But what about this book in particular? Well, it should really be called "The Complete" rather than "The Essential Epicurus;" I don't know why the publishers decided to sell themselves short and imply this is just a sampling of his surviving fragments, because they're all here. So if you're looking to start at the beginning, with the founding documents of Epicureanism (or at least what's left of them, since only a few scraps survived the low Middle Ages), this is the right book for you. But for anybody just looking to get a handle on this ancient school of philosophy, I would really recommend Lucretius instead. There's very little Epicurus says here that Lucretius didn't say more eloquently, more persuasively, more coherently and in greater detail in his poem De Rerum Natura. So go read that if you haven't already.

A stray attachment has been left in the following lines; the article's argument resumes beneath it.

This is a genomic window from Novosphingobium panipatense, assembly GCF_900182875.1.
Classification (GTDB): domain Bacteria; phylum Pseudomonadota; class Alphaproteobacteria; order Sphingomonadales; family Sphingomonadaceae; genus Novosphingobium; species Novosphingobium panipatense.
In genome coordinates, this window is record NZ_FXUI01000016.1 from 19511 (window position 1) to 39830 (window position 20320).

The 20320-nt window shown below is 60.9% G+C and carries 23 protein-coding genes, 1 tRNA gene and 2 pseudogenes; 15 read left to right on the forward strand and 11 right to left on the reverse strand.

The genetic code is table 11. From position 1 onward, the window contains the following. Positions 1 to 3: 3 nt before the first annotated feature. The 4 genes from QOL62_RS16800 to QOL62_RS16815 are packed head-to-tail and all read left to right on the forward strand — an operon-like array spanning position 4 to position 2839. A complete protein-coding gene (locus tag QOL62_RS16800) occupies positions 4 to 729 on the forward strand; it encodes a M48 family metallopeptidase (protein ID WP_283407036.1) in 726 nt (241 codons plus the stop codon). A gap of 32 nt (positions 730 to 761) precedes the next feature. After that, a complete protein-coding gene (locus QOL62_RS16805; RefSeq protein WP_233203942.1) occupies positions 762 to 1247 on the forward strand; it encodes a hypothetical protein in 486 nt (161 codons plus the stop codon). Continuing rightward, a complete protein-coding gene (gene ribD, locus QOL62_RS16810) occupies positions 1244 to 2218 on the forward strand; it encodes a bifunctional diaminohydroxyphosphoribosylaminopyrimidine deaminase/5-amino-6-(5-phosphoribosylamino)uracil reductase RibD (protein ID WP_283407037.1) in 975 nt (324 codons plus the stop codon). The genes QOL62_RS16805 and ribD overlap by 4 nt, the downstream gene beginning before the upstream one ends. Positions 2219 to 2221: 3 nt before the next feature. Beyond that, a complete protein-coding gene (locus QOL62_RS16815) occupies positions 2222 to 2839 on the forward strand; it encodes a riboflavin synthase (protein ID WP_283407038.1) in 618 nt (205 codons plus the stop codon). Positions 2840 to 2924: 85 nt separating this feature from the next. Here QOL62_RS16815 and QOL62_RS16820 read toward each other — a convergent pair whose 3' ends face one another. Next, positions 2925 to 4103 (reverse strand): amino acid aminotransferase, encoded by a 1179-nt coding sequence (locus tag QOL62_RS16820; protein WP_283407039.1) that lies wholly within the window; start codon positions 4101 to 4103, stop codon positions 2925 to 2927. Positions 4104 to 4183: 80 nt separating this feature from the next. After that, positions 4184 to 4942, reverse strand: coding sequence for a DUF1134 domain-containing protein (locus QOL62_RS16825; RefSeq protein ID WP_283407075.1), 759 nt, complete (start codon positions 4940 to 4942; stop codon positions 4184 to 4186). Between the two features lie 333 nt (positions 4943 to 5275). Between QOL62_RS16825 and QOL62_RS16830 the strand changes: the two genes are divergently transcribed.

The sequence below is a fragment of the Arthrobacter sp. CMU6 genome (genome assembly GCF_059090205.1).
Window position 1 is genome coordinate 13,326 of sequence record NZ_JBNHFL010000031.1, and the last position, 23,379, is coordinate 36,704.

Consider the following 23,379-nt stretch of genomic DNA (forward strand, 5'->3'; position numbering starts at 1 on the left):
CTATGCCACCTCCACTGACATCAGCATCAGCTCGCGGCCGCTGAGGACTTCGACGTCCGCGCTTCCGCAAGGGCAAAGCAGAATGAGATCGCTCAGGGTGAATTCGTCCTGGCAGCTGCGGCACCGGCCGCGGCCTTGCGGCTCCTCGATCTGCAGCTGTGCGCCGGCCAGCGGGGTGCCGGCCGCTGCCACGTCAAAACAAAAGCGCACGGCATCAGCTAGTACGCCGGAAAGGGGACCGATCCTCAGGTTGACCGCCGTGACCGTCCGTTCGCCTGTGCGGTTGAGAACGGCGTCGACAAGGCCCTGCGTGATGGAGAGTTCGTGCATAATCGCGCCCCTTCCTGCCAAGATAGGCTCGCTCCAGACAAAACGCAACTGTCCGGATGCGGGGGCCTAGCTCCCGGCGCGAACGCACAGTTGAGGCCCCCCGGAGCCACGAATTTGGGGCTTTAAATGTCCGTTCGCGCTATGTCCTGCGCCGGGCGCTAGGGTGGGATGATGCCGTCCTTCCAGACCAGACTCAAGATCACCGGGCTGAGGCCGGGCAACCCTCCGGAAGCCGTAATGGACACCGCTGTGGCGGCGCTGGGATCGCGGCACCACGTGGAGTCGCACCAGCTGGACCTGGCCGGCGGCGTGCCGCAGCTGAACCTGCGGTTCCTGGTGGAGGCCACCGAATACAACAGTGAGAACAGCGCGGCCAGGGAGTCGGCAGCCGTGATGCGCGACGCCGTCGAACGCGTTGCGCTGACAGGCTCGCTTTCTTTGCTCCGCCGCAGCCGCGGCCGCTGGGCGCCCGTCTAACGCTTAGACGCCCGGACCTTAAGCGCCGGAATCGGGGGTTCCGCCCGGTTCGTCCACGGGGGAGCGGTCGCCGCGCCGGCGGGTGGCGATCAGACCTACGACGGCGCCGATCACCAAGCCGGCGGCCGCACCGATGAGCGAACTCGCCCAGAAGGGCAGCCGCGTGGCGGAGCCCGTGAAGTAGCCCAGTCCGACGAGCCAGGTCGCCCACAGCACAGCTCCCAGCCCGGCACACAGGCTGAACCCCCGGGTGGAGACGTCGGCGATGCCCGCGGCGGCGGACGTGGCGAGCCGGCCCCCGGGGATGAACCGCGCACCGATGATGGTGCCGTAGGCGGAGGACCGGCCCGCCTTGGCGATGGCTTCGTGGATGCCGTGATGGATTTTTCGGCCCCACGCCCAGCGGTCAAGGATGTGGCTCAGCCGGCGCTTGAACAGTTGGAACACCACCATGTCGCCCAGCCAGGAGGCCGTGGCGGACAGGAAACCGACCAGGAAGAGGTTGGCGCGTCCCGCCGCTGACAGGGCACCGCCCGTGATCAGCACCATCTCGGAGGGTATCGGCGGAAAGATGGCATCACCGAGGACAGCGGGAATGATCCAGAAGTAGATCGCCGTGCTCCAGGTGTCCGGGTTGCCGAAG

From: Letter to Menoeceus (p64), in: The Essential Epicurus, Prometheus Books, Amherst, USAInformation sources: The importance of hedonic regulation of food intake is perhaps best illustrated in experiments where rats had electrodes implanted in their brain, at different anatomical locations, and could self-administer electrical stimulation by pressing a lever. In the experimental environment, food supply was kept at a distant from the lever that provided electrical stimulation (you either eat or you stimulate electrically). This experimental setup is referred to as brain-stimulation-reward (BSR) and one of its distinguished pioneers is James Olds (see references below). Repeated self-stimulation was observed with electrodes that reached the medial forebrain bundle, the midbrain extension of the MFB, the orbitofrontal cortex, nucleus accumbens (NAc), lateral hypothalamus (or lateral hypothalamic area, LHA), ventral tegmental area (VTA) and brainstem structures (collectively referred to as the “brain pleasure areas”. For anatomical location see figure 2a and 2b). Brain-stimulated-reward experiments provided first evidence that reward circuitry is subdivided along functional and anatomical lines. Importantly, self-stimulation of the lateral hypothalamus was shown to generate a powerful grip on feeding behaviour as 16 out of 19 rats preferred to go without food or drink, even after days, in order to maintain contact with the manipulator. Rats stimulated in other brain areas were more reasonable and although initially intrigued by the electrical stimulus, 15 out of 19 chose for food after one day testing (G Spies, 1965). From these and other brain-stimulation-reward experiments emerged the idea that the electrical stimulation tapped into the neural circuitry sub serving natural rewards, such as food and water. In other words, food procures a certain pleasure but this sensation can be replaced by electrical stimulation of appropriate areas of the brain.